Makers: Women Who Make America
is a sweeping 3-hour documentary of the movement for women's equality in the last half of the twentieth century. Airing this month on US public television, it's accompanied by an online archive of videos
of interviews with individual women in leadership across a variety of fields. Leaders and activists, celebrities and pioneers, and everyday women retell the story of their awakening, organizing, and world-changing efforts.
posted by Miko
on Feb 28, 2013 -
application aims to use steganography
to hide samizdat
-type data within a larger stream of innocuous network traffic. Thus, civilians in Iran, for example, could more easily evade Iranian censors and provide the world with an unfiltered report
on events within the country. Haystack earned its creator Austin Heap
a great deal of positive coverage from the media during the 2009 Iranian election protests. The BBC described Heap as "on the front lines"
of the protesters' "Twitter revolution", while The Guardian called him an Innovator of the Year
. Despite the laudatory coverage, however, the media were never given a copy of the software to examine. Indeed, not much is known about the software or its inner workings. Specialists in network encryption security were not allowed to perform an independent evaluation of Haystack, despite its distribution to and use by a small number of Iranians, possibly at some risk. As interest in the project widens
and criticisms of the media coverage and software continue to mount
, Heap has currently asked users to cease using Haystack
until a security review can be performed.
posted by Blazecock Pileon
on Sep 13, 2010 -
Misreading Tehran: Leading Iranian-American writers revisit a year of dreams and discouragement.
"With a full 12 months now between us and the election, the time is ripe to start revisiting the hype and hope in a year of writing: which stories were overblown, what stories were missed entirely, and what can be gleaned about Iran's annus horribilis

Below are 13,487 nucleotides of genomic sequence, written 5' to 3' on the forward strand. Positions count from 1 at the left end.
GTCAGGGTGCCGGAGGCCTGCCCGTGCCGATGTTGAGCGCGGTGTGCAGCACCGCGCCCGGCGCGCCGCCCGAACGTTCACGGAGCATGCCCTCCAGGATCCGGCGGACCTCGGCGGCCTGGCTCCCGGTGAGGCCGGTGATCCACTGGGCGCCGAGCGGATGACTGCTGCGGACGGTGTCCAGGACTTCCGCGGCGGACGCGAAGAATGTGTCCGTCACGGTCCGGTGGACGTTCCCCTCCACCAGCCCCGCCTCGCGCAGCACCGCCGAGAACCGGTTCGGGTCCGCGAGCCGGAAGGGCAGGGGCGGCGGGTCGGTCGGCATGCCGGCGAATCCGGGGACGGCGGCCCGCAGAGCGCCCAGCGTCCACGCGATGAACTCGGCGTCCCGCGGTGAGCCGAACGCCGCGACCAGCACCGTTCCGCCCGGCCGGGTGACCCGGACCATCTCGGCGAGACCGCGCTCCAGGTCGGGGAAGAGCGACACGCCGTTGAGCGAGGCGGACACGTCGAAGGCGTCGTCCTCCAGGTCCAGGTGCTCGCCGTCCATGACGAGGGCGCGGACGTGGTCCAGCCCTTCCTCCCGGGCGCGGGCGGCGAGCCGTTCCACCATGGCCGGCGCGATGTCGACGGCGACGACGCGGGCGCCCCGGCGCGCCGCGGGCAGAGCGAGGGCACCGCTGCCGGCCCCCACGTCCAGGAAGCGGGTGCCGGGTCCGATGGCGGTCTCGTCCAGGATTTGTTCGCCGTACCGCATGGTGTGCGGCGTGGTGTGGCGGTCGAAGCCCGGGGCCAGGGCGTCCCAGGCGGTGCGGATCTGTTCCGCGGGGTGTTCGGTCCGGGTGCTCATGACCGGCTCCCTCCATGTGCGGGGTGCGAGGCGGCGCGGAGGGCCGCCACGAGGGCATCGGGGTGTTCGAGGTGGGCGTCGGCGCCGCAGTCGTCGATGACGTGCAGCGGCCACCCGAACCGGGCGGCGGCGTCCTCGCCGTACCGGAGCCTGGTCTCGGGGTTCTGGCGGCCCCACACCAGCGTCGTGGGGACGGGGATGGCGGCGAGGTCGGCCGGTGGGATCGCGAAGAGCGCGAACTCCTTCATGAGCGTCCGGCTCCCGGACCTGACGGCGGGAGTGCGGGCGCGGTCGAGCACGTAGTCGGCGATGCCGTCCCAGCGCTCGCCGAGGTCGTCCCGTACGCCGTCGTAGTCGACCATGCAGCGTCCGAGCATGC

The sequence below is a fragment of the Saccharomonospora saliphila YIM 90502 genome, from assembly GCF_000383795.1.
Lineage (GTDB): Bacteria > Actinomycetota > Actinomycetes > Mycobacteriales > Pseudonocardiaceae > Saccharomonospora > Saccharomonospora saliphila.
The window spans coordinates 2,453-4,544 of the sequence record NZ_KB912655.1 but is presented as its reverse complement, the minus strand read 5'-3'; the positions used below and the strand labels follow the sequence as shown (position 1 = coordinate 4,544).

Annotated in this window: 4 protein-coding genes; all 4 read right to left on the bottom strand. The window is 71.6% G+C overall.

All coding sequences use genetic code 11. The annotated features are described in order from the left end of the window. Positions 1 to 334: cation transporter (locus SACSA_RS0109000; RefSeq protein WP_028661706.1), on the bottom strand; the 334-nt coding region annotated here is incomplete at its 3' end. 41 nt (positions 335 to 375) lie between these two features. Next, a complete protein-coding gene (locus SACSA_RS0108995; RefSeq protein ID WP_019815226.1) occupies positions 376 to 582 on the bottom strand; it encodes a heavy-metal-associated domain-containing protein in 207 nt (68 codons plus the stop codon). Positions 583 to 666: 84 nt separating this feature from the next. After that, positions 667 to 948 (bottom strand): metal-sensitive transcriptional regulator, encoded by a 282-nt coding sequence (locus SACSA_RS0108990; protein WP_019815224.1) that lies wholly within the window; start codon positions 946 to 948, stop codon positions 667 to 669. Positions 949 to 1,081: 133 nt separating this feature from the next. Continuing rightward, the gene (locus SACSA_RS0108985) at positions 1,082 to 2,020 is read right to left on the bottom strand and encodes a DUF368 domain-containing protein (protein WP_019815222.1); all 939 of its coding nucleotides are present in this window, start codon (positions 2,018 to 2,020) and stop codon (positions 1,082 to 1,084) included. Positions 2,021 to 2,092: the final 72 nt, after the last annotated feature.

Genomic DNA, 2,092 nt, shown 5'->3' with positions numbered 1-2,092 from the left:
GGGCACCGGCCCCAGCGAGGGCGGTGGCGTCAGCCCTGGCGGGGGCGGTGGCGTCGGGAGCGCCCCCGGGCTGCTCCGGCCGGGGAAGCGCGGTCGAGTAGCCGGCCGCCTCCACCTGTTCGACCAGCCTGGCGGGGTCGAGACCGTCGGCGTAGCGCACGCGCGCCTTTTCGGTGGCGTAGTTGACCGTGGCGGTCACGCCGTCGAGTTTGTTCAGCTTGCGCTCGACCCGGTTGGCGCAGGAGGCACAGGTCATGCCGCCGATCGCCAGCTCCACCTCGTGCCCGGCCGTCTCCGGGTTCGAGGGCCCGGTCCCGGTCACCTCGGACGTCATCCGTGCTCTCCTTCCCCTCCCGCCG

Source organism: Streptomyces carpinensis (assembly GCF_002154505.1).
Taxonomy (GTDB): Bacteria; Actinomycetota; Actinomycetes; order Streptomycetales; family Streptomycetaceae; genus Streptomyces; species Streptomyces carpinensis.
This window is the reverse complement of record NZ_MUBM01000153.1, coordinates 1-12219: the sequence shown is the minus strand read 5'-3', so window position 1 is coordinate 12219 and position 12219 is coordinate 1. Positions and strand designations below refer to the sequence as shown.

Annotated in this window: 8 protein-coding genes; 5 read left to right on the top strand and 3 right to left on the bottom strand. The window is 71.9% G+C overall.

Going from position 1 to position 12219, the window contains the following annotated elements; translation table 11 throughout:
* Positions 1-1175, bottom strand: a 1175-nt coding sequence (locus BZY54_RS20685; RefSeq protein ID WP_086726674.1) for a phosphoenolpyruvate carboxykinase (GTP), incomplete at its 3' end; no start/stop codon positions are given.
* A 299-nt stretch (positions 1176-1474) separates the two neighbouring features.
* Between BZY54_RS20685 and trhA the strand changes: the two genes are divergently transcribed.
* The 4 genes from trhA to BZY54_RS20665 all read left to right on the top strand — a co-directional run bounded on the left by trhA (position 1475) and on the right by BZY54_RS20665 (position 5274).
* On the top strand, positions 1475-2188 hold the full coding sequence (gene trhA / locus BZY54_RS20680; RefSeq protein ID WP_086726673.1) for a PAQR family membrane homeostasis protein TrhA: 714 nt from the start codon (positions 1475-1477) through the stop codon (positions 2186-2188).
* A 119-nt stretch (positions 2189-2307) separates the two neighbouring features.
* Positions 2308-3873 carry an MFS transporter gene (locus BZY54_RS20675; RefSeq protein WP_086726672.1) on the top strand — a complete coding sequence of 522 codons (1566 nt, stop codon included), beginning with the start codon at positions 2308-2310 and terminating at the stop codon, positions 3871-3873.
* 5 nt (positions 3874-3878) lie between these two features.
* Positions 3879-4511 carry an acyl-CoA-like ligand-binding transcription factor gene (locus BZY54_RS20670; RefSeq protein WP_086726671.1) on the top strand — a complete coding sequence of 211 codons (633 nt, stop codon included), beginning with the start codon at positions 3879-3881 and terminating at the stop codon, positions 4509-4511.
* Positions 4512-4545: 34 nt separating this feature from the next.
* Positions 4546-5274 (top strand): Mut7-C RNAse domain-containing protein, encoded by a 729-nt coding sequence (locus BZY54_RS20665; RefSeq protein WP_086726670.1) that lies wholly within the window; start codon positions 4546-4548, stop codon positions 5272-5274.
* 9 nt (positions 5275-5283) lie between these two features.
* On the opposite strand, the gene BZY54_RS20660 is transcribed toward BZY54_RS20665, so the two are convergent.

from a more thorough understanding. FP
asked seven prominent Iranian-Americans, deeply immersed in both the English- and Persian-language media, to look through the fog of journalism at what actually happened in Tehran -- and why so many of us got it so wrong." [Via]
posted by homunculus
on Jun 8, 2010 -
Are You Generic?
"Giving Brand-America the finger since 2001." The folks at Are You Generic have a few basic demands
: "natural, unprocessed foods; ad-free space; trustworthy news sources; a healthy body image; promotion of the independents; and the spread of knowledge." They're getting their message
across by means of "culture jams." Their first target
was Starbucks in 2002. Some more recent actions are listed here
, including Confessions of a Generic Magazine
. But they have stuff for sale
, so some might argue that they're not that much different than those they mock. Either way, their site does have a great collection of international street art
posted by amyms
on Mar 20, 2007 -
100 Cartoons to celebrate Black Ink Monday
"Over the last 20 years, the number of cartoonists on the staff of daily newspapers nationwide has been cut in half
." Today, the Association of American Editorial Cartoonists protests "newspapers everywhere who have lost sight of the value of having a staff editorial cartoonist."
posted by mediareport
on Dec 12, 2005 -
Notice something missing from today's Washington Post?
In a creative protest of management's latest contract offer, Post union members withhold bylines from news stories and columns in the June 5 edition.
Most articles are written "By A Washington Post Staff Writer" and pictures are taken "By A Washington Post Staff Photographer." What other unique forms of labor protest have you seen where the union gets its point across without striking or compromising the quality of the product?
posted by PrinceValium
on Jun 5, 2002 -
CueCats Held Hostage!
A motley mix of left-wingers and computer geeks plans to march on the offices of the Dallas Morning News
this weekend, armed with pet carriers filled with CueCats, in order to protest what they see as pro-GOP slants in the paper's reporting. If the paper doesn't agree to their demands for more left-favorable reporting, the CueCats will be executed! Why CueCats? Because the company that owns the News
has been plugging CueCats like crazy. (second item on the page)
posted by aaron
on Dec 14, 2000 -